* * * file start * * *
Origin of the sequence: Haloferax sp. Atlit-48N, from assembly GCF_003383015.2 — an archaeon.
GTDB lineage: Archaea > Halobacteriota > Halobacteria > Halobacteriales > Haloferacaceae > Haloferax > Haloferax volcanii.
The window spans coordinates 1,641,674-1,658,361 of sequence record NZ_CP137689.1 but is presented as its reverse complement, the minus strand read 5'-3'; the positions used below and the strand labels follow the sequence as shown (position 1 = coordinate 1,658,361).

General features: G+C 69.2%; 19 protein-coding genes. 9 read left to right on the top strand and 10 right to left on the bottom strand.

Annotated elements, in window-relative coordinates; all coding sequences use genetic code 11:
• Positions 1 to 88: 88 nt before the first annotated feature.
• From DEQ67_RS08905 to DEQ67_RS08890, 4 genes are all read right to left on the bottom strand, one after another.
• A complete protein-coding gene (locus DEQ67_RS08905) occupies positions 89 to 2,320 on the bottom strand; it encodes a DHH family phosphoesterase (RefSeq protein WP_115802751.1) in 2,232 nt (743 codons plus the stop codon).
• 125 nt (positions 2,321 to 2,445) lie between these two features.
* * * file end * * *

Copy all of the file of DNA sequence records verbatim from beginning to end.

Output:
Origin of the sequence: Haloferax sp. Atlit-48N, from assembly GCF_003383015.2 — an archaeon.
GTDB lineage: Archaea > Halobacteriota > Halobacteria > Halobacteriales > Haloferacaceae > Haloferax > Haloferax volcanii.
The window spans coordinates 1,641,674-1,658,361 of sequence record NZ_CP137689.1 but is presented as its reverse complement, the minus strand read 5'-3'; the positions used below and the strand labels follow the sequence as shown (position 1 = coordinate 1,658,361).

General features: G+C 69.2%; 19 protein-coding genes. 9 read left to right on the top strand and 10 right to left on the bottom strand.

Annotated elements, in window-relative coordinates; all coding sequences use genetic code 11:
• Positions 1 to 88: 88 nt before the first annotated feature.
• From DEQ67_RS08905 to DEQ67_RS08890, 4 genes are all read right to left on the bottom strand, one after another.
• A complete protein-coding gene (locus DEQ67_RS08905) occupies positions 89 to 2,320 on the bottom strand; it encodes a DHH family phosphoesterase (RefSeq protein WP_115802751.1) in 2,232 nt (743 codons plus the stop codon).
• 125 nt (positions 2,321 to 2,445) lie between these two features.